Here's the plan: Mom and I walk back to their house and get her car. We then pick up Dad, leave his car there and go to the local bakery for coffee and puppy dog tails. Nefarious, I know. The house isn't too far away and we make it back before Dad gives up and drives off.
After breakfast, we head back to get our official numbers. The sun is up and people are milling about in front of the house. Mom says hi to a few people she recognizes and learns that it's actually only a moving sale. She apologizes to Dad and me that no one died. The numbers are handed out on a pack of playing cards with the official number written in black felt pen. I get the King of Spades. As promised by our pre-numbers, we are still 4, 5, and 6. Not obligated to wait this time, we take both cars back home.
We sit around and read the paper until it's time to leave again. There are more people present when we return, but according to Mother it's a small crowd, what with the owner still alive and all. People line up on the front yard and ready themselves for the sale. Some have brought bags and boxes, like number 1, a woman who recently moved up from Phoenix. She tells us this is her first estate sale in the ten years it's been since she moved down to Arizona - I guess the pickings are slimmer down there.
The vultures start to get restless as 10:30 rolls around. A gentleman comes to the front door and checks the first few numbers to see if we're in order. He takes a moment to explain what floors have stuff to buy and that there's also some furniture in the garage and three season porch. Finally, the doors open.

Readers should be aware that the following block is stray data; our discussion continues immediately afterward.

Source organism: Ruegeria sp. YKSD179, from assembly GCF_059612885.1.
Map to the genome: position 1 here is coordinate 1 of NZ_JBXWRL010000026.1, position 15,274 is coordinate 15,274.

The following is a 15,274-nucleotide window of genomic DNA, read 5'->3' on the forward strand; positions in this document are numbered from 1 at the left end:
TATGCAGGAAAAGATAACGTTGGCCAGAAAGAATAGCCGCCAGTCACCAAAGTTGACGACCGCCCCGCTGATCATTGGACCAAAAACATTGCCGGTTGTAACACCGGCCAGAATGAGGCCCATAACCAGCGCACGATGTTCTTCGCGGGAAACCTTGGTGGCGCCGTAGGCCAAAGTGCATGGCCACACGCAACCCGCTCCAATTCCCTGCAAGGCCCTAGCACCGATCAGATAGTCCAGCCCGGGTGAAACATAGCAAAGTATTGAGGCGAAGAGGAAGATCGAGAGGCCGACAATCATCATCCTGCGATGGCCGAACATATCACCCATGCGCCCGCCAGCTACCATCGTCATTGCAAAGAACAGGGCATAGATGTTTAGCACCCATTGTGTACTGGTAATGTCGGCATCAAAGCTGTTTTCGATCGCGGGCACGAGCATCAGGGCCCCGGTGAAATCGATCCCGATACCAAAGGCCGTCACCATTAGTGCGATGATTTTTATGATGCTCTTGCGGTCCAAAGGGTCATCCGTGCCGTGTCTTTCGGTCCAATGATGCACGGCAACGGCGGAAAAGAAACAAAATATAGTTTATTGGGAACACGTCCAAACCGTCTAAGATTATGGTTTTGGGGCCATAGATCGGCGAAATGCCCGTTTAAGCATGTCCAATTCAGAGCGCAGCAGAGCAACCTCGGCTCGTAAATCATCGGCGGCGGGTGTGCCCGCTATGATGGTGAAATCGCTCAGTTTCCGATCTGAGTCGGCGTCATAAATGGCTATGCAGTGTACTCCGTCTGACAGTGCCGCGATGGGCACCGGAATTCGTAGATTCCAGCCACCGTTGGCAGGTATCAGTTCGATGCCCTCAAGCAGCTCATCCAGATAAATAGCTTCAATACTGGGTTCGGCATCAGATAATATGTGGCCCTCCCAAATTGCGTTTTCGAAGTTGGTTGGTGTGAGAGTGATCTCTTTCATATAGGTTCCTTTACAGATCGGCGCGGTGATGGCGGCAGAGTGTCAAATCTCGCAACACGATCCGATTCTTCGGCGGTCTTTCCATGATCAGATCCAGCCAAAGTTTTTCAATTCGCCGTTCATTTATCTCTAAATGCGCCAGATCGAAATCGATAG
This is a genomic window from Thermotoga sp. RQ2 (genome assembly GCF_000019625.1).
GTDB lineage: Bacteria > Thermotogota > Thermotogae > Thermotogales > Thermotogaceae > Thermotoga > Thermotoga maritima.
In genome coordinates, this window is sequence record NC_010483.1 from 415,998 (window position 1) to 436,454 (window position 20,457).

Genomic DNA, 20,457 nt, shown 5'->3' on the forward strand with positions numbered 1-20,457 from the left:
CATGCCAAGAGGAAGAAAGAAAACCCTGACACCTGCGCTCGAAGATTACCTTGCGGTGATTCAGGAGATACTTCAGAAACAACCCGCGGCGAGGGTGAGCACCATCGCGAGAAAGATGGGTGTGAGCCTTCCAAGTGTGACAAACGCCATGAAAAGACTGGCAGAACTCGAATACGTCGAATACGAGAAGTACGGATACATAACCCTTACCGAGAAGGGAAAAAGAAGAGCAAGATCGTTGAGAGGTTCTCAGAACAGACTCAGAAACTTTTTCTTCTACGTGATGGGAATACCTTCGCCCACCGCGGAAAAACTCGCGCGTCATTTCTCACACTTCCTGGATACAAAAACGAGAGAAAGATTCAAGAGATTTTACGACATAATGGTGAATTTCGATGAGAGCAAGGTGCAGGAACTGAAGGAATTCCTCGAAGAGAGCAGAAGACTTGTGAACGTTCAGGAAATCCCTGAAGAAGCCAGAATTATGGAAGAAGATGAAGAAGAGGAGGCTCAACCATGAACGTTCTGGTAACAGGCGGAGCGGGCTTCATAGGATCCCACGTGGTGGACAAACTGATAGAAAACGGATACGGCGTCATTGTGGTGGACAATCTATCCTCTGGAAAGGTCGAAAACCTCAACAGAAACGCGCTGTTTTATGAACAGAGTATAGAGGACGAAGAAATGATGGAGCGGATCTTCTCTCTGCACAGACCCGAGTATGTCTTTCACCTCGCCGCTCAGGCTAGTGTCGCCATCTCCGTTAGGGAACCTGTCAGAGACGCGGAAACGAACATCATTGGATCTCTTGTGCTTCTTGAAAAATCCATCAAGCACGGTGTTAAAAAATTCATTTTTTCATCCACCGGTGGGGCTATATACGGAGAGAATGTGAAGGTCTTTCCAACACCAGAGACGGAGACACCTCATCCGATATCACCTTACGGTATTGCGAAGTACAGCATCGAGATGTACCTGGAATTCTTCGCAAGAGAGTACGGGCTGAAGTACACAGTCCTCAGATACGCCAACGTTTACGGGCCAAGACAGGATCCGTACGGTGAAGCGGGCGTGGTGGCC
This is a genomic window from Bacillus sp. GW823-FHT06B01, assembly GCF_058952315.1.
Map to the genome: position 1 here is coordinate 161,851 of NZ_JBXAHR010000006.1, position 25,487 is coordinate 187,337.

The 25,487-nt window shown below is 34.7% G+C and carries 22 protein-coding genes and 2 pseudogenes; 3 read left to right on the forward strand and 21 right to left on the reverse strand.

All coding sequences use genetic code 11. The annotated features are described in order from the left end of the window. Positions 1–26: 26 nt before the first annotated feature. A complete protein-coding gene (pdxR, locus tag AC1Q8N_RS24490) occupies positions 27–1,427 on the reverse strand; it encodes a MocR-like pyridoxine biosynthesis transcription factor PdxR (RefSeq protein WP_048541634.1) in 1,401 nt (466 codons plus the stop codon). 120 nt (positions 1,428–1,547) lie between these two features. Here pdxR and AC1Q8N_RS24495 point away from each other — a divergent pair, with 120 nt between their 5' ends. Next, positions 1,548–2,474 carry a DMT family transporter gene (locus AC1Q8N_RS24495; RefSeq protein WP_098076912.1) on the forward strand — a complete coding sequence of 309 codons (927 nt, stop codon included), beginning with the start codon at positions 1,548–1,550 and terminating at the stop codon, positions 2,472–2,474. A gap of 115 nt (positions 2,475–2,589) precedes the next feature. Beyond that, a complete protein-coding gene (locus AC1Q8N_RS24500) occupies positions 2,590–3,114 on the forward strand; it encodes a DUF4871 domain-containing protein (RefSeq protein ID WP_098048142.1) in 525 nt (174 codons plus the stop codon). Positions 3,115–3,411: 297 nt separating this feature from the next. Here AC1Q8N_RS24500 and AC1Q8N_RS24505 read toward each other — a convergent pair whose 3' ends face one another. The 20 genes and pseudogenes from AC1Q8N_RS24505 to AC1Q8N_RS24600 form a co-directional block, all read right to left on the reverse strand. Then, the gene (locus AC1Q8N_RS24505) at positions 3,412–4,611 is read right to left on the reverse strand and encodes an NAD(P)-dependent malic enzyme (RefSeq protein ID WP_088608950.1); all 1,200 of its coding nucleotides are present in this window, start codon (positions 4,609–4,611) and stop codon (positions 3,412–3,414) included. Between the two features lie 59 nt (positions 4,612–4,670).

He counts off as he takes the cards and people literally run into the house. I feel out of place casually strolling through as others dart around me. In the first room I see some silver candle holders that look interesting, but are more than I want to spend. Anyway, I'm here for books.
Turns out the guy who owned the house was part of the theater department at the University of Minnesota. While his play collection was impressive in quantity, they were for the most part shitty paperback prints. The rest of his books were an abysmal assortment of champagne socialist literature.
Wandering through his house, I learned all sorts of things about the owner. He listened to vinyl instead of CDs, was most likely nouveau riche given his terrible taste in art, and was an overly indulgent parent who bought his daughter a pony for her birthday. As for objects of note, there was a dusty Apple IIe in the basement no one was going to buy at $35, and a 19th century wooden bench which was cool if you're the kind of person willing to spend $1300 for a wooden bench.
I ended up buying Tom Stoppard's "Rosencratz And Guildenstern Are Dead" - I've been meaning to read it - and the one worthwhile book in his entire library, a copy of Romeo & Juliet which, according to the inscription, was a Valentine's Day gift from 1899. Sadly, it's missing the front cover, but is in otherwise excellent condition.
The price? One dollar.